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Hair Care

Can Anesthesia Cause Hair Loss?

A variety of genetic and environmental factors are responsible for causing hair loss. The notion that general anesthesia almost always causes hair loss and hair fall is puzzling for a lot of patients.

Pressure-induced ischemia, stress, and hormonal imbalances during anesthesia affect the hair growth cycle and promote hair loss.

In this article, we’ll answer can anesthesia cause hair loss, whether you should worry and what can you do about your anesthesia hair loss.

How does anesthesia work?

General anesthesia is frequently given in surgeries to promote inhibitory and suppress excitatory neurotransmission. The neuro-depression mechanisms induce a state of unconsciousness and immobility that is essential for carrying out the surgery.

The anesthetic agents act on the neurotransmitters and postsynaptic channels to exert inhibitory and excitatory effects. Apart from suppressing neurotransmission, anesthesia also reduces the strength of the immune response.

The regular hair growth cycle

Before discussing the underlying mechanisms of anesthesia-associated, the readers need to acquire basic knowledge concerning the normal hair growth cycle. The three primary phases of the hair growth cycle are discussed below. 

Anagen Phase

Also known as the growing phase of the hair growth cycle, this phase is characterized by increased proliferation among the rapidly proliferating hair follicle cells. During this stage, the hair shaft is formed along with the deposition of a newer hair matrix.

As the cells in the hair follicle proliferate further, the hair shaft becomes longer and more mature. The duration of this phase and the length of the hair shaft is variable among different individuals. However, the average duration of the anagen phase is 2-6 years. 

Catagen Phase

Hair follicles enter the catagen phase as their growth is halted. This phase is a transition between the growing and shedding stages of the hair growth cycle.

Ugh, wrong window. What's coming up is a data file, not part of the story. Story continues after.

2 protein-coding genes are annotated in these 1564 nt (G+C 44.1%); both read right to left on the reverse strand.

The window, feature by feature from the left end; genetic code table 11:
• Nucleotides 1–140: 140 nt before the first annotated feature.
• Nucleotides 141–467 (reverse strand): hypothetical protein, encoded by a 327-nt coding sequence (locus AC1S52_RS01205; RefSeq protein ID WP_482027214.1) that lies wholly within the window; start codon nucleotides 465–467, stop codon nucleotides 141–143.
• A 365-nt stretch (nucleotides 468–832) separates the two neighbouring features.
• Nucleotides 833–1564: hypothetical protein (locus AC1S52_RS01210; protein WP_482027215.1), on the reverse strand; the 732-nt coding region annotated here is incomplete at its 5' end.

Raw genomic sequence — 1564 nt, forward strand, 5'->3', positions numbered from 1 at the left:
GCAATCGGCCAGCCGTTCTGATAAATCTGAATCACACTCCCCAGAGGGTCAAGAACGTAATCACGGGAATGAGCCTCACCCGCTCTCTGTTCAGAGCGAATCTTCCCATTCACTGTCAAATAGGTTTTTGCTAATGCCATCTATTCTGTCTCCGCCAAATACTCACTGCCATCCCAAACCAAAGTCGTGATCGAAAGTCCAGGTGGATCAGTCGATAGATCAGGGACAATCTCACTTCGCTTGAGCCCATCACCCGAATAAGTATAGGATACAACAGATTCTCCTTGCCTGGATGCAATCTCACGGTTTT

During this phase, the hair bulb migrates upwards into the mid-dermis accompanied by cessation of mitosis of hair follicle cells and induction of apoptosis of these cells. The outer sheath of the hair bulb shrinks and becomes club-shaped, commonly known as a club hair. This phase lasts for only a few weeks. 

Telogen Phase 

The hair follicles remain in the telogen or resting phase for approximately 2-3 months. The formation of club hair is completed during this stage and remains in its place unless pushed outwards by newer anagen hair.

An average of 100 hair strands in this phase are shed each day. Hair follicles may enter the exogen phase involving active loss of hair. Shedding of hair during this phase is facilitated by manipulation during washing or brushing the hair.

What causes hair loss?

The frequency, severity, and pattern of hair loss may be determined by a single or multiple etiological factors, some of which are listed down below. 

Genetics 

Genetic variations and mutations play a key role in identifying the onset of hair loss. Genetics determines the structure of hormone receptors on hair follicles and the response of cells to these hormones. Androgenetic alopecia, commonly known as androgenetic alopecia has a significant genetic association. 

Alopecia Areata

Hair loss may also be a manifestation of the action of the immune system against the components of hair follicles called alopecia areata. As the immune system destroys hair follicles, hair loss occurs and bald patches on the scalp can be observed. 

Traumatic Alopecia 

This is characterized by the forceful shedding of hair enhanced by friction, traction during hairstyling, or physical trauma. 

Hormonal Imbalances

Endocrine disorders frequently disrupt, and slow the hair growth cycle and cause hair loss to varying degrees. Major hormones responsible for eliciting hair loss include estrogen, testosterone, cortisol, and thyroid hormones.

Medications and Therapeutic Procedures 

Administration of certain medications also results in hair loss, particularly the ones that are part of the cancer therapy regimens. Hair loss is one of the most prevalent adverse effects of radiotherapy and chemotherapy.

How does anesthesia cause hair loss?

A state of surgical stress is observed while administering anesthesia, which eventually leads to the release of hormones such as cortisol and catecholamines.

Cortisol disrupts the normal hair growth cycle and promotes the degradation of extracellular matrix components, ultimately resulting in hair loss. Similarly, the sympathetic nervous system also modulates the hair growth cycle by regulating the patterns of the proliferation of keratinocytes.